Forgotten Realms: Demon Stone

4.5 hours, no achievements

I'll use Daggerdale as a placeholder for this, as both are really not all that great.

Demon Stone is an action RPG set in the Forgotten Realms campaign setting. The same setting as Baldur's Gate, Neverwinter Nights, Icewind Dale, Pool of Radiance and a bunch of other games is set in. You're playing as a band of 3 heroes, a warrior, a rogue and a sorcerer, as they battle their way across the world, in an attempt to save it from a great evil. The story is not exactly what I would call great in this one, despite it being written by the prolific fantasy author R. A. Salvatore, who's books has helped shape the setting (he's the guy who came up with Drizzt Do'Urden).

The concept of the game is not too bad, have an action RPG where you can switch between characters on the fly, all of which has their own unique strengths and weaknesses, but sadly the execution is really lacking. Combat feels fine, and when all you're doing is killing enemies, it's even fun, with the three characters having access to quite different abilities. The issue starts popping up whenever you need to do something that's not hitting enemies, and there are enemies trying to hit you. Two of the characters have special abilities that needs to be charged up before being used, and if an enemy hits you will you're charging your move they'll interrupt it. So you need to rely on the AI to keep the enemies away from you. An AI that's so dumb that it will often be found running into walls for no reason. And killing the enemies that keep interrupting you is not an option, because they respawn, and they respawn fast. How fast you ask? Faster than you can charge up your move. This became painfully obvious in a later part of the game where you need to break down an ice wall with the warrior. There are two spawn points for enemies pretty far away from you, and you have access to a "kill all enemies" move (that needs to be charged up by using all your characters). I used it, killed all enemies, and then started charging up my wall breaking attack, and before the attack was fully charged I was already getting swarmed by enemies again.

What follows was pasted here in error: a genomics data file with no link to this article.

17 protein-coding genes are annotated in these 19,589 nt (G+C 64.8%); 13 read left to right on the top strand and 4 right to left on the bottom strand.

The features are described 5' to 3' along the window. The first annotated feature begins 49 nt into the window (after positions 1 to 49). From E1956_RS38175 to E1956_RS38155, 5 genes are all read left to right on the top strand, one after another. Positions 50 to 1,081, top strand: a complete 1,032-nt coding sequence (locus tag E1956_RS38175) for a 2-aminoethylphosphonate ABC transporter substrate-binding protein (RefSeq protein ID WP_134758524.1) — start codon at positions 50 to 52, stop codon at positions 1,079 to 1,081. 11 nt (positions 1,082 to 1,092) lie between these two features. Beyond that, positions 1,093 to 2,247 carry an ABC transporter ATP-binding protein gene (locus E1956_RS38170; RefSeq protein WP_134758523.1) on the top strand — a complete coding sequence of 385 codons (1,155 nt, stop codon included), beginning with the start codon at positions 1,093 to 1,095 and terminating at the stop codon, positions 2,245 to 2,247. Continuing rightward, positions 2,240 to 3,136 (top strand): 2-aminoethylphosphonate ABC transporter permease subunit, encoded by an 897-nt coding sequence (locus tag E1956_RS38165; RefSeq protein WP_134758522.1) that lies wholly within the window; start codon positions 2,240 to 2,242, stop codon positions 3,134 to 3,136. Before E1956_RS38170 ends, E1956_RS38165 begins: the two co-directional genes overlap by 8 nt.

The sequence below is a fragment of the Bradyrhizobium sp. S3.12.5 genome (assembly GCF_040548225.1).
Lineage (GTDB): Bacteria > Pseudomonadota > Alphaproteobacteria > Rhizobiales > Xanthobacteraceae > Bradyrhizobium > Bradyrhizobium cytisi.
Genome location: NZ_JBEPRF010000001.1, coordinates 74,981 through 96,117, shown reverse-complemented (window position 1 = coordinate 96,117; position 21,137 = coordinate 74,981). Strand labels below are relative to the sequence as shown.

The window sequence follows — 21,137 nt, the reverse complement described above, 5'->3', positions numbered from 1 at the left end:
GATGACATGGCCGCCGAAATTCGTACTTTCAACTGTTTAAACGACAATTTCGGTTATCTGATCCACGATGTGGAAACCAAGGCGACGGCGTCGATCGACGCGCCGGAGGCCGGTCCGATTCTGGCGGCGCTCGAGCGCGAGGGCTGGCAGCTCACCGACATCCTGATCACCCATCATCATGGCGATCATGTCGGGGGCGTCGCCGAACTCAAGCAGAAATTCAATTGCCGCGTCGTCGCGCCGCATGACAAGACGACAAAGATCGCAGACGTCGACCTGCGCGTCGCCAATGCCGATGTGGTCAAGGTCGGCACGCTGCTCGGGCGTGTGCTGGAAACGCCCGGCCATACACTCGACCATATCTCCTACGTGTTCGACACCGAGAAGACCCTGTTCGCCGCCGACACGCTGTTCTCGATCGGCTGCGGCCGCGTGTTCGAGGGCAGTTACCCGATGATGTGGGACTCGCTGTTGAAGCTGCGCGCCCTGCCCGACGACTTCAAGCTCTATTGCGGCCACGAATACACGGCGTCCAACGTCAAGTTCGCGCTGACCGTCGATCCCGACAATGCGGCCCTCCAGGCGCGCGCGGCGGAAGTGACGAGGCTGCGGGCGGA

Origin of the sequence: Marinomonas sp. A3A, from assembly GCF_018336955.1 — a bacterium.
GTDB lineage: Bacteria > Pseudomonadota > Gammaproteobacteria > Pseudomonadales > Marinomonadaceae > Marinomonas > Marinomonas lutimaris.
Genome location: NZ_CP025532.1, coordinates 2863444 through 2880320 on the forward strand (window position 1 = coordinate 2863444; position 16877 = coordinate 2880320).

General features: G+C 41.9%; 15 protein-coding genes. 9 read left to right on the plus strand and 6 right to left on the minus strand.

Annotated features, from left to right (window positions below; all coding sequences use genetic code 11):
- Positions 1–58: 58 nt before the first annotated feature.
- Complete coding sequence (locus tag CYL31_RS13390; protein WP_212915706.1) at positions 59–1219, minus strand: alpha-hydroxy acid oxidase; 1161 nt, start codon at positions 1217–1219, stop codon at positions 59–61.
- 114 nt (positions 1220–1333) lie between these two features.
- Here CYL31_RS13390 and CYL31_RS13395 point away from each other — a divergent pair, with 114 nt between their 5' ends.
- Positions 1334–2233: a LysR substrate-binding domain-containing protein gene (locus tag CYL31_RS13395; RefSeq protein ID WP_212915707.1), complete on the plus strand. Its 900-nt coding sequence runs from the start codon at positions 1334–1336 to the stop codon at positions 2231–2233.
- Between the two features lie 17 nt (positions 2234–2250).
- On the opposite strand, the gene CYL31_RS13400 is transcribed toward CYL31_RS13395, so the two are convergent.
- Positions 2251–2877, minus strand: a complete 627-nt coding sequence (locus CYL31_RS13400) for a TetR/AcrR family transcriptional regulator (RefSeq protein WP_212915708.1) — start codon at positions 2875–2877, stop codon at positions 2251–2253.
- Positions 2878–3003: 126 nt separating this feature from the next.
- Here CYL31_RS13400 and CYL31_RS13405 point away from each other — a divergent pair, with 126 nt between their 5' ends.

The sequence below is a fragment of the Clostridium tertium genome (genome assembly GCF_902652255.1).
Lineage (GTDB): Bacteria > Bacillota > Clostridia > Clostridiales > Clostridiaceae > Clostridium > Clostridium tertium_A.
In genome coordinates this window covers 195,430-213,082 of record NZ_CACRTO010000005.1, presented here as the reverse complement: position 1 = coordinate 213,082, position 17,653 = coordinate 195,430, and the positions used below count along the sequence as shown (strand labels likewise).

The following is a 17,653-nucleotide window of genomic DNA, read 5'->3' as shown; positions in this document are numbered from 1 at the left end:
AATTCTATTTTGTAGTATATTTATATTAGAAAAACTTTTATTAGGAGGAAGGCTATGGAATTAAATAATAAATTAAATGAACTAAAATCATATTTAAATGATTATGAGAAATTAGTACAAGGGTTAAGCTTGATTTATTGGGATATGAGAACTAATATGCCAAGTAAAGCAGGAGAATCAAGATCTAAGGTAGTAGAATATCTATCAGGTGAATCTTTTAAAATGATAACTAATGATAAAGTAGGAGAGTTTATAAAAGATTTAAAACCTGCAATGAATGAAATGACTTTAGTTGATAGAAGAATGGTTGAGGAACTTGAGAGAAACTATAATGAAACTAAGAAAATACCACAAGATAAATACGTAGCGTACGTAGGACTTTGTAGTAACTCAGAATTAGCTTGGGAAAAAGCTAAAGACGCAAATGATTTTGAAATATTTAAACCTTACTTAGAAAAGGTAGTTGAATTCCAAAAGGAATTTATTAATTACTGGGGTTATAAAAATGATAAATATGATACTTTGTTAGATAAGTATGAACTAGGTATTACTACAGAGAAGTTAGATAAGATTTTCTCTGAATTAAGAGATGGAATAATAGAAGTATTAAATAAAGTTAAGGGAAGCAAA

Had this game been longer, and had it not had Patrick Stewart voicing the character who also acts as the games narrator, I would not have beaten it.

Also, why are the characters using rules terms when talking to each other? While it's not as bad as them saying D20, or roll for initiative, they do things like use their classes in casual conversation, rather than names,

Woolfe - The Red Hood Diaries

0.8 hours, 4 of 20 achievements

This game was a disappointment. Woolfe is a really good looking platformer with a nice atmosphere, and lackluster gameplay. Controls feel floaty and imprecise, combat feels rather shallow, and the game is simply not very fun to play.